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surfpup

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So I have my little studio room framed out in my garage - 7x14. This week we will do electric, HVAC, and drywall. I am wondering about double drywall. I have done some reading about how two layers of drywall with a layer of silicone caulk in between to create a small airspace can really improve sound dampening. Anyone have experience with this type of construction? Drywall is cheap, so the cost is minimal. Just wonder about the actual effectiveness. Thanks in advance.

 

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Well, I won't have separate framing for each layer - not enough room. It will just be two layers of rock with a silicone bead separating them. I know it won't be the ultimate scenario, but I am wondering if it will help some or be a waste of time.

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Well' date=' I won't have separate framing for each layer - not enough room. It will just be two layers of rock with a silicone bead separating them. I know it won't be the ultimate scenario, but I am wondering if it will help some or be a waste of time. [/quote']

 

If your bottom plate is 2x6 or better, and you're using 2x4 studs, you can still stagger the studs, ala the 2d illustration above, which would isolate the layers from each other. Your method will be better than a single layer, or two layers in direct contact with one-another or the same frame piece. And I'm sure you'll be using sound-attenuation material inside the finished room, which will help further.

 

edit: Sorry, I looked again at your framing. You wouldn't be able to stagger the studs. I don't think you're wasting your time doing it your way, every little bit of isolation helps immensely.

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If your bottom plate is 2x6 or better' date=' and you're using 2x4 studs, you can still stagger the studs, ala the 2d illustration above, which would isolate the layers from each other. Your method will be better than a single layer, or two layers in direct contact with one-another or the same frame piece. And I'm sure you'll be using sound-attenuation material inside the finished room, which will help further.

 

edit: Sorry, I looked again at your framing. You wouldn't be able to stagger the studs. I don't think you're wasting your time doing it your way, every little bit of isolation helps immensely.[/quote']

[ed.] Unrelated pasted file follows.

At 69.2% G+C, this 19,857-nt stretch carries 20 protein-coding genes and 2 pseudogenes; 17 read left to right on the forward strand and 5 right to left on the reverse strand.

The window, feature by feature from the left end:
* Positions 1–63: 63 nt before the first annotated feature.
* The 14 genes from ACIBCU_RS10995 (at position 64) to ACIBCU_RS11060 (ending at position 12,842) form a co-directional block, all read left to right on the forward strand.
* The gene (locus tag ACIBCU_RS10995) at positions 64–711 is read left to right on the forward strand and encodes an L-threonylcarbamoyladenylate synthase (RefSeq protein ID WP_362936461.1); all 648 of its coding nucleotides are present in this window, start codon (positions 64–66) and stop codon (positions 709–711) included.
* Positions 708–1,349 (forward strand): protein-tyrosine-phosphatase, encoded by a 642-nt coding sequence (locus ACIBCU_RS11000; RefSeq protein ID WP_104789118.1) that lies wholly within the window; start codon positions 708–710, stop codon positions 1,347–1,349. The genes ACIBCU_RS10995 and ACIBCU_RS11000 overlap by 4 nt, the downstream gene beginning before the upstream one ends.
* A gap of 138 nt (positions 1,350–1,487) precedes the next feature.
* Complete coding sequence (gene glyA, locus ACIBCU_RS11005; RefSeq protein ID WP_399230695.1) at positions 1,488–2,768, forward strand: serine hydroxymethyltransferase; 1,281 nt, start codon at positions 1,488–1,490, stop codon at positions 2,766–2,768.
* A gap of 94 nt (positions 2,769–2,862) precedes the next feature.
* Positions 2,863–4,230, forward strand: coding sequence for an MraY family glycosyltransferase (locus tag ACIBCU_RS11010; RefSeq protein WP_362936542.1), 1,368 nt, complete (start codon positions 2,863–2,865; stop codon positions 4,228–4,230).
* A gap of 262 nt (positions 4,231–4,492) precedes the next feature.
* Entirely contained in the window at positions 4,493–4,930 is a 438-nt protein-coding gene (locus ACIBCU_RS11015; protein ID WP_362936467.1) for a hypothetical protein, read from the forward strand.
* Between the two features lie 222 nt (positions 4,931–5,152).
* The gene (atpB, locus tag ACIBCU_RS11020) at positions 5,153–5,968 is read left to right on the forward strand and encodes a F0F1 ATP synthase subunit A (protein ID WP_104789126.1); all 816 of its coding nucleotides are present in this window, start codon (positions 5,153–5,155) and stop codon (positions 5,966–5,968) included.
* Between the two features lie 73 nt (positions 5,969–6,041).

Thanks for the good points. The 2x6 bottom plate would have been a good idea! But too late.

 

Yeah, I'll be doing some acoustic foam and bass traps inside. The double layer is more to suppress noise exiting the building to the family in main house and the neighbors beyond.

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My friend has a studio just like that in his garage. It's so great. It's our perfect hangout space.

 

We have good foam on the walls, a bunch of good mics, an M-Box with something like 8 or 14 inputs and individual preamps, a computer dedicated to only recording, a few amps, a drumset, a bass (which just stays there), a bunch of posters on the wall, and for lighting we have a string of big old christmas lights with only blue and green bulbs.

 

The studio has a sweet vibe. Oh yeah and we have a sofa.

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We were looking to do something in a bedroom (as non-permanent as possible) as a "quiet area" for my son's playing.

This site had some interesting "applications".. They don't look like they'll impact a small space by that much..

http://www.acousticalsurfaces.com/echo_eliminator/aco_u_stick.htm?d=0

 

I have seen the "egg crate" sound insulation in a couple of small data centers (wall and ceiling) I've been to, it was pretty effective.

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I had my home studio 18 x 26 built with 2x6 staggered studs and a commercial soundproofing material. Looks kind of like a fireproof sawdust and a a shiny lightweight sand mixture that fills the walls completely. don't know what it is but it sure works well with a guitar fired up or even the digital drums going you can barely hear me in the house and that's if the house is silent like late at night. They told me that a lot of the noise transference is through the door so mine has a two door system with a short 5-6 foot hallway leading into the studio.

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